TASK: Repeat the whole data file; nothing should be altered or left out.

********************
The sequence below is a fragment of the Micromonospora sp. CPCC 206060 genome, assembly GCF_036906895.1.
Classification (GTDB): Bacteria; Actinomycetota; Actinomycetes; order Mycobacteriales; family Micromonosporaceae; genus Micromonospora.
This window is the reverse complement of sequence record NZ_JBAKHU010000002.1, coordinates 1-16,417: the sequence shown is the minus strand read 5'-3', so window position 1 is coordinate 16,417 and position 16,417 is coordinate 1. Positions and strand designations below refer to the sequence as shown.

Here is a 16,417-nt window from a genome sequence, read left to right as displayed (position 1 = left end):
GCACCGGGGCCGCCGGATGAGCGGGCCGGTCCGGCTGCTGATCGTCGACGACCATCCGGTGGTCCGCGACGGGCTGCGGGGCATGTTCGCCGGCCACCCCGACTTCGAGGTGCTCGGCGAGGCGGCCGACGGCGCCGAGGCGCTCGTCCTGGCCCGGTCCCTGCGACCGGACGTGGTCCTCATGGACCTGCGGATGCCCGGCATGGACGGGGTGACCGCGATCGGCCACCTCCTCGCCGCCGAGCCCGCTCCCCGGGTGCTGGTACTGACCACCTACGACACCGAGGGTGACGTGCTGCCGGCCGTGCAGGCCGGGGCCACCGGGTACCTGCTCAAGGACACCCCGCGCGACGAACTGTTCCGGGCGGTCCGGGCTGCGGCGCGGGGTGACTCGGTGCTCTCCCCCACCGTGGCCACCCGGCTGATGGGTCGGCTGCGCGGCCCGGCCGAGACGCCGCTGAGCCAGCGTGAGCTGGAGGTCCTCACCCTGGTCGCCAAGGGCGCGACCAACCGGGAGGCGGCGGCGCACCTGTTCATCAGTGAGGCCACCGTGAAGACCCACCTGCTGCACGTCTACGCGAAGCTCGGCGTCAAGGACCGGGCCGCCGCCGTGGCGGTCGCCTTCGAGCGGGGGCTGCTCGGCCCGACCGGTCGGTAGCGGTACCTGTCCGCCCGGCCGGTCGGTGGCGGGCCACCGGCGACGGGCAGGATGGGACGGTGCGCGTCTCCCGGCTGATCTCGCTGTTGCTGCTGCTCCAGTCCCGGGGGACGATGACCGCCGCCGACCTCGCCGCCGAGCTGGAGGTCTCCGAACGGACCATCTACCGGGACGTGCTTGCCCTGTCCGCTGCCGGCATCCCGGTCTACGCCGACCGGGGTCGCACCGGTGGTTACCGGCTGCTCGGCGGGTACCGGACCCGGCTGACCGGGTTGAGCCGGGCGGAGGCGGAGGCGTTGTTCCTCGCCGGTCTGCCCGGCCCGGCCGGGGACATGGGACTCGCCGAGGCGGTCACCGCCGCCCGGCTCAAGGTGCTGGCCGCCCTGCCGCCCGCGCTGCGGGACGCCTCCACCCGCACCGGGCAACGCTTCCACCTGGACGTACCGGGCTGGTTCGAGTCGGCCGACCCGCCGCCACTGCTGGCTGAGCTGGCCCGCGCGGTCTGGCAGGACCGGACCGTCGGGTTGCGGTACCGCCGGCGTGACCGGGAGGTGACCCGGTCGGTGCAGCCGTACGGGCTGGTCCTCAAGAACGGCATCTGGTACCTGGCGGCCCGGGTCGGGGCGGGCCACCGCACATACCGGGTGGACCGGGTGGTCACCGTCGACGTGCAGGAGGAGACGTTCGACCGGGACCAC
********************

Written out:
The sequence below is a fragment of the Micromonospora sp. CPCC 206060 genome, assembly GCF_036906895.1.
Classification (GTDB): Bacteria; Actinomycetota; Actinomycetes; order Mycobacteriales; family Micromonosporaceae; genus Micromonospora.
This window is the reverse complement of sequence record NZ_JBAKHU010000002.1, coordinates 1-16,417: the sequence shown is the minus strand read 5'-3', so window position 1 is coordinate 16,417 and position 16,417 is coordinate 1. Positions and strand designations below refer to the sequence as shown.

Here is a 16,417-nt window from a genome sequence, read left to right as displayed (position 1 = left end):
GCACCGGGGCCGCCGGATGAGCGGGCCGGTCCGGCTGCTGATCGTCGACGACCATCCGGTGGTCCGCGACGGGCTGCGGGGCATGTTCGCCGGCCACCCCGACTTCGAGGTGCTCGGCGAGGCGGCCGACGGCGCCGAGGCGCTCGTCCTGGCCCGGTCCCTGCGACCGGACGTGGTCCTCATGGACCTGCGGATGCCCGGCATGGACGGGGTGACCGCGATCGGCCACCTCCTCGCCGCCGAGCCCGCTCCCCGGGTGCTGGTACTGACCACCTACGACACCGAGGGTGACGTGCTGCCGGCCGTGCAGGCCGGGGCCACCGGGTACCTGCTCAAGGACACCCCGCGCGACGAACTGTTCCGGGCGGTCCGGGCTGCGGCGCGGGGTGACTCGGTGCTCTCCCCCACCGTGGCCACCCGGCTGATGGGTCGGCTGCGCGGCCCGGCCGAGACGCCGCTGAGCCAGCGTGAGCTGGAGGTCCTCACCCTGGTCGCCAAGGGCGCGACCAACCGGGAGGCGGCGGCGCACCTGTTCATCAGTGAGGCCACCGTGAAGACCCACCTGCTGCACGTCTACGCGAAGCTCGGCGTCAAGGACCGGGCCGCCGCCGTGGCGGTCGCCTTCGAGCGGGGGCTGCTCGGCCCGACCGGTCGGTAGCGGTACCTGTCCGCCCGGCCGGTCGGTGGCGGGCCACCGGCGACGGGCAGGATGGGACGGTGCGCGTCTCCCGGCTGATCTCGCTGTTGCTGCTGCTCCAGTCCCGGGGGACGATGACCGCCGCCGACCTCGCCGCCGAGCTGGAGGTCTCCGAACGGACCATCTACCGGGACGTGCTTGCCCTGTCCGCTGCCGGCATCCCGGTCTACGCCGACCGGGGTCGCACCGGTGGTTACCGGCTGCTCGGCGGGTACCGGACCCGGCTGACCGGGTTGAGCCGGGCGGAGGCGGAGGCGTTGTTCCTCGCCGGTCTGCCCGGCCCGGCCGGGGACATGGGACTCGCCGAGGCGGTCACCGCCGCCCGGCTCAAGGTGCTGGCCGCCCTGCCGCCCGCGCTGCGGGACGCCTCCACCCGCACCGGGCAACGCTTCCACCTGGACGTACCGGGCTGGTTCGAGTCGGCCGACCCGCCGCCACTGCTGGCTGAGCTGGCCCGCGCGGTCTGGCAGGACCGGACCGTCGGGTTGCGGTACCGCCGGCGTGACCGGGAGGTGACCCGGTCGGTGCAGCCGTACGGGCTGGTCCTCAAGAACGGCATCTGGTACCTGGCGGCCCGGGTCGGGGCGGGCCACCGCACATACCGGGTGGACCGGGTGGTCACCGTCGACGTGCAGGAGGAGACGTTCGACCGGGACCAC